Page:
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UAW & GM Have an Agreement. Will Strikers Vote Yes?

October 16, 2019 / Chris Brooks<?
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?>On the 31st day of the longest auto strike in 50 years, General Motors and the United Auto Workers announced a tentative agreement.
The UAW's GM Council, made up of representatives from each GM local, will meet tomorrow. If they approve the pact, as expected, it will be submitted to strikers for a ratification vote.
The Council will also decide whether workers will stay out on strike during the vote or return to work immediately, as has been the union's practice in past strikes.

The GM strike jumped off suddenly September 16. At the start, it wasn't clear what the bargainers were going for—including to members themselves. Since then, judging by dozens of interviews on the picket lines, a remarkable consensus has developed among the Auto Workers rank and file: their top priority is wage equality, for second-tier workers and especially for the misnamed “temps.” Temps may work for years doing the same work as Tier 1 and Tier 2 workers, but with low pay and almost no rights.

Let's be honest: Picket lines can be tedious, especially if strikers simply repeat the same hackneyed chants over and over again.
But not always. To break up the monotony, workers often make up their own chants, dances and songs.
In the case of the Auto Workers members below, they went so far as to record their own rap tracks and music videos, which are provided here with our immense admiration.

How To Pull Off a Quickie Strike

October 11, 2019 / Russell Weiss-Irwin<?
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?>A few years ago I was working for Princeton University Campus Dining as a member of Service Employees (SEIU) Local 175, a small, tough local that represents most of the blue-collar staff at Princeton and no one else.
I had worked lots of food service jobs, ever since I was a teenager, from fancy restaurants to fast food. But at Princeton, because we had a strong contract and good stewards, the pace was more humane; we worked with better protections and more dignity. And we got paid a lot better!

The Bonneville-Hood Transmission Line was the pinnacle of electrifying America. It was originally built from 1939-1941, at the tail end of the Great Depression. During this time Franklin D. Roosevelt was creating a multitude of projects across the United States and this transmission line was one of them. The work of the forefathers in the IBEW demonstrated how successful IBEW labor in this country could be. Bonneville Power showed transmissions lines could be built anywhere they needed to be. There were no barriers to service towns and communities across America. Today, that standard lives on through the IBEW.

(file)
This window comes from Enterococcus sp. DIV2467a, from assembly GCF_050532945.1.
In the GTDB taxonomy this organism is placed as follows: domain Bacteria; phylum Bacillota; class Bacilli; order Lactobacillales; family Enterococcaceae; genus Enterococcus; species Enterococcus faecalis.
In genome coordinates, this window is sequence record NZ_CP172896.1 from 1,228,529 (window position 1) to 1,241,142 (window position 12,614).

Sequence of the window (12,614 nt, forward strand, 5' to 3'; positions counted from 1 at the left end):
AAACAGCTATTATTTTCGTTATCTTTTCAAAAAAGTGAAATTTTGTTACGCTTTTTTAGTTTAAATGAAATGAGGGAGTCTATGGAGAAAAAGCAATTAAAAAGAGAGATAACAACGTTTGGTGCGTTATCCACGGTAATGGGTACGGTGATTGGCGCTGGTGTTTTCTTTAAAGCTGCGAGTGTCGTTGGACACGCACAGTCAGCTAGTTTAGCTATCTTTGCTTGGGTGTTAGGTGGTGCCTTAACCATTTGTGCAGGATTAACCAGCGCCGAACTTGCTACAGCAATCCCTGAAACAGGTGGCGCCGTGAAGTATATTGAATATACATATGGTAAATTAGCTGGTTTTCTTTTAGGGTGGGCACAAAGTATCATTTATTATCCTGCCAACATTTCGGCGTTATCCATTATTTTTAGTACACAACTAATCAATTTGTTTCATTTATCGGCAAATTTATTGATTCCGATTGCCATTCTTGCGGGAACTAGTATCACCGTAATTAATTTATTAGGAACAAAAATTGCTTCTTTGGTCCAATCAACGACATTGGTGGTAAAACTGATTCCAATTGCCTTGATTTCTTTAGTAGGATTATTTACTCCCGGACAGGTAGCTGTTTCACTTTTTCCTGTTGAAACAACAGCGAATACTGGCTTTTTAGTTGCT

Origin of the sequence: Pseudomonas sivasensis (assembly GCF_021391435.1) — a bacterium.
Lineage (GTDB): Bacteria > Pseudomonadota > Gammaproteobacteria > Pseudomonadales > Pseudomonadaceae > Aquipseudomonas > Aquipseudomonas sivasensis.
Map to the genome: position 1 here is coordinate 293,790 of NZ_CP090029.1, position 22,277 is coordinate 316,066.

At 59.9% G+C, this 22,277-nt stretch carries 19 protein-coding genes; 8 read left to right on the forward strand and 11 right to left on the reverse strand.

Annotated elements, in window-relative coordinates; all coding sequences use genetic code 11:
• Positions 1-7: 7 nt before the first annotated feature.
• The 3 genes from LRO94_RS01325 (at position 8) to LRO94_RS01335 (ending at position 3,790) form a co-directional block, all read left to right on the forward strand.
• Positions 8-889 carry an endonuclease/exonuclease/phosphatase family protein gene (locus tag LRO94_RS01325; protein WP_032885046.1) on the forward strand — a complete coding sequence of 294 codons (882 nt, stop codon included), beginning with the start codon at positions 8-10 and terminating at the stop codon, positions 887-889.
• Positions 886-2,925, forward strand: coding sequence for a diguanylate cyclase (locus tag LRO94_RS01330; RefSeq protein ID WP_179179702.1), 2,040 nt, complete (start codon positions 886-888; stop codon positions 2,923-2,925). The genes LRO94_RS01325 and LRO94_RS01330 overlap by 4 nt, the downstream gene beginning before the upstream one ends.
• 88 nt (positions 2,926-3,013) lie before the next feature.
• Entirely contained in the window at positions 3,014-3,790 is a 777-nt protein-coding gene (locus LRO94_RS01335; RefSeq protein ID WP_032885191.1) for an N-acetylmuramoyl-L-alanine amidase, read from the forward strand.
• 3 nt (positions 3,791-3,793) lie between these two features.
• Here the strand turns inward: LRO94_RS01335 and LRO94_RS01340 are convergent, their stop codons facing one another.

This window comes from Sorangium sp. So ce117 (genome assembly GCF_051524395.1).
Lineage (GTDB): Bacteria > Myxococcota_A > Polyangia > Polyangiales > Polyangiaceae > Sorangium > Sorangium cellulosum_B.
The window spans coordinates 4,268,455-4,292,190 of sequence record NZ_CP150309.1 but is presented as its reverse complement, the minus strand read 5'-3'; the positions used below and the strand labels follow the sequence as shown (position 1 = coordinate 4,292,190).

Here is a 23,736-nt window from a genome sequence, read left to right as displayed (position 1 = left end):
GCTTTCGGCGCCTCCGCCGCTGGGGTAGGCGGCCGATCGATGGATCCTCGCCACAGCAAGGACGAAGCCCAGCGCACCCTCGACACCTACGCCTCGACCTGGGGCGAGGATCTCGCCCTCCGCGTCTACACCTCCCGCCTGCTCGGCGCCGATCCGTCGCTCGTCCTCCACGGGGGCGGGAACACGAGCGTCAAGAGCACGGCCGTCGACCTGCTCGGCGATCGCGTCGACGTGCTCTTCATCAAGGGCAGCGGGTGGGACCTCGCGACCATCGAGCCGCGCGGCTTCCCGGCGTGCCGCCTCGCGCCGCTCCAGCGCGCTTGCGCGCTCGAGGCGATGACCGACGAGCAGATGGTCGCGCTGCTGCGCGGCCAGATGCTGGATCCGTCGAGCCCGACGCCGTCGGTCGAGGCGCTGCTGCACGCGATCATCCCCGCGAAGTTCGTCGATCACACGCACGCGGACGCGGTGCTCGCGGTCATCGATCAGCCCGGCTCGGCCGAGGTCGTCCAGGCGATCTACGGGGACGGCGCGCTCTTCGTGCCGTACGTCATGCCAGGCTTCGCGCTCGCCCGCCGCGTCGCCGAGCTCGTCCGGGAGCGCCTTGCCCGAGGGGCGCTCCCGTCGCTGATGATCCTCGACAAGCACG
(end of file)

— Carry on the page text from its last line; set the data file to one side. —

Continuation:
The current rebuild on the Bonneville-Hood Transmission Line is a 22.5 section of line. It starts from the Bonneville Dam Powerhouse, and runs all the way to Hood River. The line runs along the Pacific Crest Trail, which is both beautiful, yet rugged terrain.
Working on this line rebuild is a challenge that attracts a certain kind of lineman. There’s a lot of history behind this job, but there are also facets that make it interesting. The only way to get to the structure is by helicopter or an hour-long hike. Even to get equipment like excavators, they must be...

This is Day 23 for the United Auto Workers' strike vs. GM. Today’s Detroit Free Press says at least three items have not been resolved:
1. How long it takes “in-progression” workers (the second tier) to move up to their top level. It's currently eight years to move from $17 an hour to $28—and their ceiling still has a lower wage and benefit package than those who were hired before 2007.

You’ve probably noticed that Hollywood doesn’t turn out many movies about unions. But, says film buff and labor historian Toni Gilpin, there are some overlooked movies out there that depict working people and their lives on the job even though they might lack scenes with picket lines. This is her latest installment in an occasional series of viewing suggestions.

In five easy steps, IBEW member Marshall McGrady can walk you through marking your spot before going down into a crawl space. Accuracy, efficiency, and ingenuity – all in one simple tip!
For more job tips, visit the Job Tips channel!
The post Job Tip: Marking a Crawl Space appeared first on IBEW Hour Power.

General Motors workers have been on the picket lines for 17 days now, and just picked up their first weekly strike pay of $250. Strikers wonder who will hold out the longest—a workforce seeking justice or an immensely profitable corporation demanding more concessions?

At times it can seem like international solidarity is just a rallying cry, devoid of the oomph that would make it a force to build power among workers across borders. But this past August, we had the chance to witness international solidarity in action.
Chanting in English, Spanish, Japanese, Chinese, and Tagalog, a multinational crowd of union activists rallied in the swampy heat of Taiwan’s capital in front of the headquarters of Foxconn, the notorious manufacturer of iPhones.